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Alleged Perils Of Left-Handedness Don't Always Hold Up

Left-handedness has been linked to everything from early death to schizophrenia over the past 150 years. While the associations spark curiosity and sometimes concern, it's been difficult to draw solid scientific conclusions, one way or the other.
NPR

I'm Not Just Gaming, Ma! I'm Helping The World's Farmers

A computer game wants you to help survey the world's cropland. The hope is that the map will be used by organizations around the globe that are working with farmers to manage their crops better and get more out of each harvest.
NPR

Comet ISON Is No More, NASA Says

There were hopes over the weekend that ISON might have survived its close encounter with the sun. But "with more than a little sadness," the space agency says, "we have to declare the comet lost."
NPR

For The First Time, China Launches A Moon Rover Mission

The mission has become a reason for national pride in the country. If successful, China would join the U.S. and the former Soviet Union as the only countries to achieve a soft landing on the moon.
NPR

Why You Can't Tickle Yourself

You can't tickle yourself because you can't surprise your own brain. But could you do it if you could trick your brain into thinking you were someone else? Host Rachel Martin talks to professor Jakob Hohwy of Monash University in Australia to learn about his experiment with illusion and reality, and the rubber hand.
NPR

Saving The Native Prairie — One Black-Footed Ferret At A Time

Biologists armed with truck-mounted spotlights, flea spray, and anti-plague vaccine roam the South Dakota grasslands each night, five months a year, as part of a 30-year rescue mission.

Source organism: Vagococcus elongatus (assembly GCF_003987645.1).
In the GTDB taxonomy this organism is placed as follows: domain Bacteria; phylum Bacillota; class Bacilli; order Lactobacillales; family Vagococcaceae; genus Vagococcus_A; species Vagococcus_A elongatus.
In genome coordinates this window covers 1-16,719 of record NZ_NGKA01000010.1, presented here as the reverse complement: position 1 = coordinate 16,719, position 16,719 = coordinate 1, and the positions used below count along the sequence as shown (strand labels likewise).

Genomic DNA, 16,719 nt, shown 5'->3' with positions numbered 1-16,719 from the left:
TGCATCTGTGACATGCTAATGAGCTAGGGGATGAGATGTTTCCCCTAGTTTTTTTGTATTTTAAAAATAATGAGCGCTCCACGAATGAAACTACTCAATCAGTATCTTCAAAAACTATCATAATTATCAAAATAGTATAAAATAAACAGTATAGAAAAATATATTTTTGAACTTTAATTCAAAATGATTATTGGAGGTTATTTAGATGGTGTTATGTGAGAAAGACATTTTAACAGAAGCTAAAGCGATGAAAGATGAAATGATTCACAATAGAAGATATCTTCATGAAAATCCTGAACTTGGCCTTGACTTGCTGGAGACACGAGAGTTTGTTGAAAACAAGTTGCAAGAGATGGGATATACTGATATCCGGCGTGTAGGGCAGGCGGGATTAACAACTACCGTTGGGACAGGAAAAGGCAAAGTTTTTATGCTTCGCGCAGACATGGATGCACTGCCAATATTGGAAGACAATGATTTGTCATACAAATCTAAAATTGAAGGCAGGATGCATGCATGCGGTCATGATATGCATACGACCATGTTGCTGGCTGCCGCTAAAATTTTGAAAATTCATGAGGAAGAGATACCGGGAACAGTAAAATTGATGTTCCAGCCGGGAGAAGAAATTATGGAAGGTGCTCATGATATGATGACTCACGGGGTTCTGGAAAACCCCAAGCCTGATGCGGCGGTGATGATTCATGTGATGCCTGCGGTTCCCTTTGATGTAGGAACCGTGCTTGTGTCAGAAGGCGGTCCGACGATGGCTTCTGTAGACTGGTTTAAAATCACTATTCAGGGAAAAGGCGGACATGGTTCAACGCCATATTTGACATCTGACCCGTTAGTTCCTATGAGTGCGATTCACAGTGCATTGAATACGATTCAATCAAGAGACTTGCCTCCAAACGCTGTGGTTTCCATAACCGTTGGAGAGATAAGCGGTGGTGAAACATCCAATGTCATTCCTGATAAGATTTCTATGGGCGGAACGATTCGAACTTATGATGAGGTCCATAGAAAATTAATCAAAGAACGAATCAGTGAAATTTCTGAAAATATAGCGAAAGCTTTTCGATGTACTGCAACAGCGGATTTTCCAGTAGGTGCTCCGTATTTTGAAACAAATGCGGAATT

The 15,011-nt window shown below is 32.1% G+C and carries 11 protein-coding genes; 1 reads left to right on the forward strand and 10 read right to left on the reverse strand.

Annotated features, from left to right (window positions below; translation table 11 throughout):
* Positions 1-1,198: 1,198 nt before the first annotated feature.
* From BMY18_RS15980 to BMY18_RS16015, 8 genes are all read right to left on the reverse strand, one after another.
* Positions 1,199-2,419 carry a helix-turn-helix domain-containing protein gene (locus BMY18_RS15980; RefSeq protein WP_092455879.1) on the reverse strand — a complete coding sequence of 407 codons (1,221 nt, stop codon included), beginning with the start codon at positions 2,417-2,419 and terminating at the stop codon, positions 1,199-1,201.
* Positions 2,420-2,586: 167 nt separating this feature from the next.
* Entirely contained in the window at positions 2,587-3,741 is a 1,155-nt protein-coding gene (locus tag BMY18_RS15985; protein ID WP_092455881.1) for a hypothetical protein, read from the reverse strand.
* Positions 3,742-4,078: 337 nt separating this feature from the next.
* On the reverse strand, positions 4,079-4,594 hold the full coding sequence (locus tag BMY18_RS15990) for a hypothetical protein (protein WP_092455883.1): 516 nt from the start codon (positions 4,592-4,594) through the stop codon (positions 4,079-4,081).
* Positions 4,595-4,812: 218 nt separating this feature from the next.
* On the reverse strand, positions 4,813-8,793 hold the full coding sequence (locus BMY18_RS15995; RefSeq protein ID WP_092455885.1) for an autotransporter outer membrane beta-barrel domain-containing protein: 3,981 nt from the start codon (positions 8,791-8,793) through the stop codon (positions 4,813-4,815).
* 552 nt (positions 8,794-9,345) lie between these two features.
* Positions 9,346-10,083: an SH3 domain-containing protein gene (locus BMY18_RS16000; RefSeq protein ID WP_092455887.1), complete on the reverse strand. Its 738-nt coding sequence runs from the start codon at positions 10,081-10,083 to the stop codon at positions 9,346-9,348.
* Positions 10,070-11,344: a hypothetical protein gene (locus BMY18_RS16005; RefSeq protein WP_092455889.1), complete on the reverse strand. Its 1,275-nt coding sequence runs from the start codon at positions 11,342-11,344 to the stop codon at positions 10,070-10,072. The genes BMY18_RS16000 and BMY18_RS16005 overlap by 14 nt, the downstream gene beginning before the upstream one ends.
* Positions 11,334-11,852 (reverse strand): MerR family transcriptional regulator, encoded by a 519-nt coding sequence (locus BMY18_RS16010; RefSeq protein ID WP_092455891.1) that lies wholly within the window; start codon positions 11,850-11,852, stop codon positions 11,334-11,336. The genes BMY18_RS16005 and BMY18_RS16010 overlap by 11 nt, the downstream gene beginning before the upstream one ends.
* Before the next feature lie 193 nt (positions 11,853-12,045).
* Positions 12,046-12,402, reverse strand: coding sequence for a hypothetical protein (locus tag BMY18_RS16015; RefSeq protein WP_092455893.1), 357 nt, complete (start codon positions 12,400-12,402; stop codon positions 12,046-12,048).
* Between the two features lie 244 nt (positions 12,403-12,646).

NPR

Putting A Price On 'Dueling Dinosaur' Fossils

What would you pay for a fossil of two complete dinosaurs locked in what seems to be a fight to the death? An auction house put that question to the test with the dinosaurs, discovered in 2006 in the Hell Creek formation of Montana. It got an unexpected answer.
NPR

Science Reporter Emily Graslie Reads Her Mail — And It's Not So Nice

Reporter Emily Graslie explores natural history museums, showing us what's going on behind the scenes. Her viewers write her, of course, and in this video, she reads some of those letters. They're not about science. Or Museums. They're about Emily. And it's embarrassing.
NPR

From Lab To Lectern, Scientists Learn To Turn On the Charm

Science isn't known as a career field that attracts showboats. But academics must give seminars, pharmaceutical researchers present results, and graduate students defend their work. In San Diego, one of the country's science hubs, a group aims to teach scientists the art of small talk and public speaking.
NPR

These Cookbook Photos Redefine What Fresh Seafood Looks Like

Famed French chef Eric Ripert specializes in seafood. So for his book On the Line, photographers Shimon and Tammar Rothstein really wanted to highlight the freshness of his ingredients. Their solution? Make the fish look as if they were still alive.

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